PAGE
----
Is this statement true?
Optimization TSP problems are known to be NP-hard, as we do not have a minimum cost to compare against, and in order to verify a solution is optimal, we need to iterate across the solution space.
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This statement seems quite vague and confused.
NP-hardness is precisely defined, and you shouldn't loosely say "optimization TSP problems" because it doesn't specify the problem(s). In fact, it is not uncommon that seemingly small changes in a problem lead to different complexities.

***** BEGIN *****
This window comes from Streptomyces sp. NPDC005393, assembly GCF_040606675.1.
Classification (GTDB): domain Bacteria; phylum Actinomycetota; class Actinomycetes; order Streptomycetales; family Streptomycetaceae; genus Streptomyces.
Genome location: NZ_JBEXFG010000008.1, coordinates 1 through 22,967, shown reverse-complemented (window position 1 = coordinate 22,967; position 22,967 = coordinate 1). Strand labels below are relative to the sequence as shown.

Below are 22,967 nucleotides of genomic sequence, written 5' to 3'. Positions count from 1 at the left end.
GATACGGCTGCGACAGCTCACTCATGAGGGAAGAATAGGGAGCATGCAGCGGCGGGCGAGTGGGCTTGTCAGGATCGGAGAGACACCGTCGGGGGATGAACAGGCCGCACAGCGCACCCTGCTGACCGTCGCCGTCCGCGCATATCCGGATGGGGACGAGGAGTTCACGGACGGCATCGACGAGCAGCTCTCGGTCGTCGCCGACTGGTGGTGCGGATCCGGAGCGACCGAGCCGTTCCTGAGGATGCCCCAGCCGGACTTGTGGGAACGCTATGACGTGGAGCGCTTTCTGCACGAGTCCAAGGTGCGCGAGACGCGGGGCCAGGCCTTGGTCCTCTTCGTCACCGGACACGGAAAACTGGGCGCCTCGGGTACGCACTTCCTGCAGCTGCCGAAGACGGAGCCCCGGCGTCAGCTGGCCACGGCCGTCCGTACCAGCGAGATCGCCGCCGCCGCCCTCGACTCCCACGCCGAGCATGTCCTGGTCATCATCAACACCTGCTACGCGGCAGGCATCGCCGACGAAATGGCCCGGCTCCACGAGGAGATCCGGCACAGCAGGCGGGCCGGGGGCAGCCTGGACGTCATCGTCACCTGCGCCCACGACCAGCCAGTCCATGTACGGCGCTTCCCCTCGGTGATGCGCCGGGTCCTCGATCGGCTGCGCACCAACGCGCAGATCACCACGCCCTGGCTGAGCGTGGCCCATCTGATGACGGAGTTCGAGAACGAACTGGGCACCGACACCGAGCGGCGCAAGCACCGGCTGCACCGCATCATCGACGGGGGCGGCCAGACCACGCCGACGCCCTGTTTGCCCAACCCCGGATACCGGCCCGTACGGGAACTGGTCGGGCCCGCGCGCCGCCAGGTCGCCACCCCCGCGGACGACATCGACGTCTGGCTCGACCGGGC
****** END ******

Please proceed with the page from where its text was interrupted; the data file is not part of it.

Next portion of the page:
Further, because NP-hardness is precisely defined, a problem is not NP-hard because "we do not have a minimum cost to compare against", but because for every problem $X$ in NP there is a polynomial-time reduction to the problem in question - by definition.
Finally, the expression "... to verify a solution is optimal, we need to iterate across the solution space" should be fleshed out more precisely. If the claim is "to verify a solution is optimal, we must inspect every possible solution of the search space", this is wrong.